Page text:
Of Lions and Lambs: The Ecology of Things

Of Lions and Lambs: The Ecology of Things March 7, 2016

Chapel ceiling in the Dominican convent, Santo Domingo
Chapel ceiling in the Dominican convent, Santo Domingo

In a recent blog post at A Rocha, an International Christian organization that does amazing work around the globe, the author discussed their dismay at the violence and predation that inevitably occurs within ecological systems. They asked how this reality could reflect the character of an all loving God that made His creation “Good.” There were three possible explanations:

  1. The “Fall” as described in the book of Genesis was an historical event; resulting in the entrance of evil and suffering into an otherwise vegetarian existence.
  2. God as the creator is “wilder and perhaps more scary than we thought;” and thus violence and predation are part of His ultimate plan.
  3. Suffering and violence are temporary realities that will be transformed in the Eschaton.

The first seems an obvious Agrarian etiology that crept into Genesis surrounding the demands of an agricultural and pastoral life. The second is fascinating, and I think some contemporary theo-poetics, especially John D. Caputo, takes this notion into some interesting terrain. However, I want to focus on the third possibility which was the blog author’s proposed synthesis. The conclusion that the author comes to is that while suffering, predation, parasitism and death are an integral part of ecological systems now, “the suffering which science tells us is inevitable in our current world is not God’s best or final plan.” While we must continue to protect all aspects of ecological diversity (without, for example, attempting to eradicate predator-prey relationships ourselves through ecological or even genetic engineering), as Christians we must hold space and hope for a future where this suffering will be transformed by God into the Peaceable Kingdom. Paraphrasing Christian writer Ryan McLaughlin the author suggests that “a lion is more than a carnivore, just as a human is more than a walking ape…Just as Jesus can be resurrected as immortal and beyond suffering without losing his identity as human, so also could a lion be resurrected as vegetarian without losing its identity as lion.” Referring to the famous passage in Isaiah 11:6 where the Prophet-poet proclaims that the lion will lie down with the lamb, the blog author suggests that this promise shows us what this Peaceable Kingdom will look like. Here the resurrection takes on the image of a kind of post-mortal assembly of the created order in perfected form. Humans look like humans, lions like lions, etc.

However, leaving criticisms of literal expectations of a post-mortal existence, resurrection or a second coming aside, I think an escatological interpretation of Isaiah is unfounded. Lions and lambs are not in a ‘natural’ predator-prey relationship. When Isaiah claims that the lion will lie down with the lamb, he is making a promise to the shepherd not the sheep.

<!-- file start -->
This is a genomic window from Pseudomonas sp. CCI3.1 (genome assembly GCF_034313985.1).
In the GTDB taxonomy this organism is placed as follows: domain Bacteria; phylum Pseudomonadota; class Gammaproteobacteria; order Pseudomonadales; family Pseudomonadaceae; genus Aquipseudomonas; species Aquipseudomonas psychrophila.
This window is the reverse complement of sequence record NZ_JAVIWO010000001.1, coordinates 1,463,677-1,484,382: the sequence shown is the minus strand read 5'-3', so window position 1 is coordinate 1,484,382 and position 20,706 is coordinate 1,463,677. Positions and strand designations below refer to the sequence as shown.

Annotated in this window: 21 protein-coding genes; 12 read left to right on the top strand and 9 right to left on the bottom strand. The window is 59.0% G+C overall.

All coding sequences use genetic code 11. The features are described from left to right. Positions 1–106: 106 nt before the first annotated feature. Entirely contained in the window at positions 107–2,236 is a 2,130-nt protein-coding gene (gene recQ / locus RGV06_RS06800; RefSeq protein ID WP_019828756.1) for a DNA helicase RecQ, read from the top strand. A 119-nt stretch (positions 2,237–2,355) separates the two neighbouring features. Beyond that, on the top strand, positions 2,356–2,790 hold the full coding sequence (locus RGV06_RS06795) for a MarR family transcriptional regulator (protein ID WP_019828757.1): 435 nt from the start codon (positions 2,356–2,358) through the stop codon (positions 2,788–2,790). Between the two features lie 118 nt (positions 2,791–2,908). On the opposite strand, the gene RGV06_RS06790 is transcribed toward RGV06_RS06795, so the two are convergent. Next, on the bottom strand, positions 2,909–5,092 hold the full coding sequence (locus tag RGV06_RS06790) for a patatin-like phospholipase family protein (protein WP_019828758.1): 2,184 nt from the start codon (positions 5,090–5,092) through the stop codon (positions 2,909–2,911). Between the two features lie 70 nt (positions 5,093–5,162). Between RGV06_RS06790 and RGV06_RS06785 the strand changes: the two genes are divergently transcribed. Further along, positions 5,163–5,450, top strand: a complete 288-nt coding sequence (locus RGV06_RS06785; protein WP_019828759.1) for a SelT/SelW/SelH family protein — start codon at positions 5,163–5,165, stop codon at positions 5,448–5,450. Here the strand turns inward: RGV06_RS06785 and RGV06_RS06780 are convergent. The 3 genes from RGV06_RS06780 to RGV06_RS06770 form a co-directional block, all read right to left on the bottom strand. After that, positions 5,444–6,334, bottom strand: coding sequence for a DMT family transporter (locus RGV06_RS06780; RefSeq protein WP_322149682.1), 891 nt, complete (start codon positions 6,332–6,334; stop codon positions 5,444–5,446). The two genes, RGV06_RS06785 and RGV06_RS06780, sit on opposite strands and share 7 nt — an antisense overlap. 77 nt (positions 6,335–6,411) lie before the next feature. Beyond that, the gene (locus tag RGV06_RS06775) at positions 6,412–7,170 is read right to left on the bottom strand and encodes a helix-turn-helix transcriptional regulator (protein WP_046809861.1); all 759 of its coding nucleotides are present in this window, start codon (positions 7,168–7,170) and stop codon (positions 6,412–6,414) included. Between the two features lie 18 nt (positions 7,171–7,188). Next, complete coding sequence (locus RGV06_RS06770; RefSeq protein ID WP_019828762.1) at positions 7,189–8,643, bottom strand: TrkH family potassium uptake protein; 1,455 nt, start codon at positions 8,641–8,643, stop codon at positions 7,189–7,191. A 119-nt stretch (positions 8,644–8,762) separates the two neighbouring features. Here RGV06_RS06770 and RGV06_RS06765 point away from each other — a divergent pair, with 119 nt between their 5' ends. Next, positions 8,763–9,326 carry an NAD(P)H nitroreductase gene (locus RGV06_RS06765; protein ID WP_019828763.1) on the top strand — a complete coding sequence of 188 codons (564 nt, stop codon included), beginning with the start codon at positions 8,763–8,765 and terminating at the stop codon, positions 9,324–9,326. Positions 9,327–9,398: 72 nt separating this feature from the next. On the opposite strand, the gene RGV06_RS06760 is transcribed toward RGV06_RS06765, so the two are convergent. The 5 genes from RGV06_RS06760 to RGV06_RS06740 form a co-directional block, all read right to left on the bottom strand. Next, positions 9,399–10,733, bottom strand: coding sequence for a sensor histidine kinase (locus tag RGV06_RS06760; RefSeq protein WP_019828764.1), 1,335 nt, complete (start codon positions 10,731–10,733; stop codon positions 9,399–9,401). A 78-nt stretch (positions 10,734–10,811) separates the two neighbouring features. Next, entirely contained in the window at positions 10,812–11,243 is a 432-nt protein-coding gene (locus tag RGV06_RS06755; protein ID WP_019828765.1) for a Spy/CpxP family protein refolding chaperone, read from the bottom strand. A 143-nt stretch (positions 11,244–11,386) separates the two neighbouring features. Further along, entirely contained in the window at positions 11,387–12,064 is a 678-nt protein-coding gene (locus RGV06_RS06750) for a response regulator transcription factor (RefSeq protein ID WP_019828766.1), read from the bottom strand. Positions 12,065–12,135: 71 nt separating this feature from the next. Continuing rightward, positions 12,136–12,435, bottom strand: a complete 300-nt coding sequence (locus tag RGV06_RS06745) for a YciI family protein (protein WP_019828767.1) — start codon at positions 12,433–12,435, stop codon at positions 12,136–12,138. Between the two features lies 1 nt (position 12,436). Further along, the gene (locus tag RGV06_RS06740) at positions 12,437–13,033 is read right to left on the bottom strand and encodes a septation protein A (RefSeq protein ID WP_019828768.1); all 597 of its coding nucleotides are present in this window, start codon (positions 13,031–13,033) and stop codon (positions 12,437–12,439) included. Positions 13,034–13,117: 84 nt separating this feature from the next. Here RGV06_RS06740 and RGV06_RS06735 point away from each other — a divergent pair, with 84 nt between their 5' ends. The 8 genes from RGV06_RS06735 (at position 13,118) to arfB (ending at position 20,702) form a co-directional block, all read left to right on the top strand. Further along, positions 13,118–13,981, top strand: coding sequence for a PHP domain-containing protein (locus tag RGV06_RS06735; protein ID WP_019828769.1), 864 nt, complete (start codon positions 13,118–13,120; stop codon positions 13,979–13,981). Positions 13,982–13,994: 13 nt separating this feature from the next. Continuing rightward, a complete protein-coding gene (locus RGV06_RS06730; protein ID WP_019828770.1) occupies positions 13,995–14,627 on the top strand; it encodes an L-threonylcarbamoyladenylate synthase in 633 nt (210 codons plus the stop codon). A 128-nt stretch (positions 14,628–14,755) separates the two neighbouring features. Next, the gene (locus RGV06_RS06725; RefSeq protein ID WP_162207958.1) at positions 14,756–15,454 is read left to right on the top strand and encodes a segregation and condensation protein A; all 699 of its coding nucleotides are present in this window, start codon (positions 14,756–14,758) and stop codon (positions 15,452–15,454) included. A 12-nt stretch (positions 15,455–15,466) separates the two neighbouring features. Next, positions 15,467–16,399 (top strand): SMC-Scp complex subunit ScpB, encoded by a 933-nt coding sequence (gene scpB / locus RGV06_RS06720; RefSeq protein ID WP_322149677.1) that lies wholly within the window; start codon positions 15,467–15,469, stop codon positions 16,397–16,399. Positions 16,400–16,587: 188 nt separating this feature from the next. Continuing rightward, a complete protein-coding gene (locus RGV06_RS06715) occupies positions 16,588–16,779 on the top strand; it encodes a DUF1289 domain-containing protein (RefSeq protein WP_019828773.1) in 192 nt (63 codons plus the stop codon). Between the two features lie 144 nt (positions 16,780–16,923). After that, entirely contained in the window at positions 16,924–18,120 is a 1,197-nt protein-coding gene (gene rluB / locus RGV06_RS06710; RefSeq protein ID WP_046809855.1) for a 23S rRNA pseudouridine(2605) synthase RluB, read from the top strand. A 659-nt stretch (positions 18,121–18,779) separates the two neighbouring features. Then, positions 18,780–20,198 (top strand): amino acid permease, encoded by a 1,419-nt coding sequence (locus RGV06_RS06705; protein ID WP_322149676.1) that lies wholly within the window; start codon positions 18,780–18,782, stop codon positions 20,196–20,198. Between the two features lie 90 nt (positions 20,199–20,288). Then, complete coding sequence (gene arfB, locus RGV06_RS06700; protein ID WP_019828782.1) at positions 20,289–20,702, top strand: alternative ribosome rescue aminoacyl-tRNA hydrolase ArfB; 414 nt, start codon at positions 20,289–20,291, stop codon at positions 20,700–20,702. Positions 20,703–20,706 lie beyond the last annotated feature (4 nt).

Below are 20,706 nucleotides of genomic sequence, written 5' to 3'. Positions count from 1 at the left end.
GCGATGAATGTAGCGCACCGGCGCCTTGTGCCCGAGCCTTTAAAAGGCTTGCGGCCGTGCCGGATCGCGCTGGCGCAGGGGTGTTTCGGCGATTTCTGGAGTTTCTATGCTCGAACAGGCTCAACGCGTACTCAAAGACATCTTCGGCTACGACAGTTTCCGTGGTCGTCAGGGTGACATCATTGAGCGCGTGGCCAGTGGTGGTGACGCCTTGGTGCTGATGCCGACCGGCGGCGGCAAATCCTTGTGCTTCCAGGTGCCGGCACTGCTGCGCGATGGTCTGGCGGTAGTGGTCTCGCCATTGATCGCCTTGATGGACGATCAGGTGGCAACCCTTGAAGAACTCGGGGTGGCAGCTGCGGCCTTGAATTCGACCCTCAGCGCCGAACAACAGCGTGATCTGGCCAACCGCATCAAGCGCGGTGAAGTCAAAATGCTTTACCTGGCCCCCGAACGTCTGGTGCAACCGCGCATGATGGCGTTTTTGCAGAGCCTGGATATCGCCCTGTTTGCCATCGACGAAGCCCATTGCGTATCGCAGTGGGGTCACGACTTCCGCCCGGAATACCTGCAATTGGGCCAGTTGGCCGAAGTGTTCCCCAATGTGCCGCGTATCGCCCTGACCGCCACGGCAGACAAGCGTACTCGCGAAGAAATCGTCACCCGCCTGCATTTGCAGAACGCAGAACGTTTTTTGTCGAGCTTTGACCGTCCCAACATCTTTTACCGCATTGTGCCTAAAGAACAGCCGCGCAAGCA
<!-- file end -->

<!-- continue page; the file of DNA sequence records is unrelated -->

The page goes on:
Now, taking the idea of an eschaton for granted, what is wrong with a resurrected lion? As Paul writes “creation has been groaning as in the pains of child birth up to the present time” (Romans 8:22, NIV). This has been suggested by theologian Sallie McFague to mean that “creation is the place of salvation, salvation is the direction of creation” (McFague, 180). If we are made up of star stuff, and organic evolution is the process and logic by which our bodies take shape, then there is no point at which one form or another merits a final perfection. To talk of a resurrected lion is to assume that creation is made up of individual creatures and their surroundings, created in a single spurt of creative energy; that the locus of personhood for people and lions and wombats and worms is in their current forms.

Yet, cosmology suggests we live in a far more complex reality; one that is not static but unfolding. Nor does this harmonize with the findings of ecology; ecology is not a thing, but the space between things. Lastly, this does not harmonize with the mystery of a Triune God, toward whom salvation steadily moves. God is not three separate persons in relationship like a lion with its prey, or two lovers. The Trinity is relationship itself. Or said another way; “God IS love” (1 John 4:8). This is why Catholic priest and palaeontologist Teilhard de Chardin wrote that “The physical structure of the universe is love,” and Orthodox theologian John Zizoulas writes about Being as Communion. The lion and the lamb make great symbols in sacred literature to talk about God’s power to save and to subvert expectation of both social and ecological systems. But the eschaton toward which we are all moving spiritual-material as it is, bodily as it surely must be, will not be made up of beings in relation but the relation of Being.




McFague, Sallie (1993) The Body of God: An Ecological Theology. Minneapolis: Fortress Press, viii and 180



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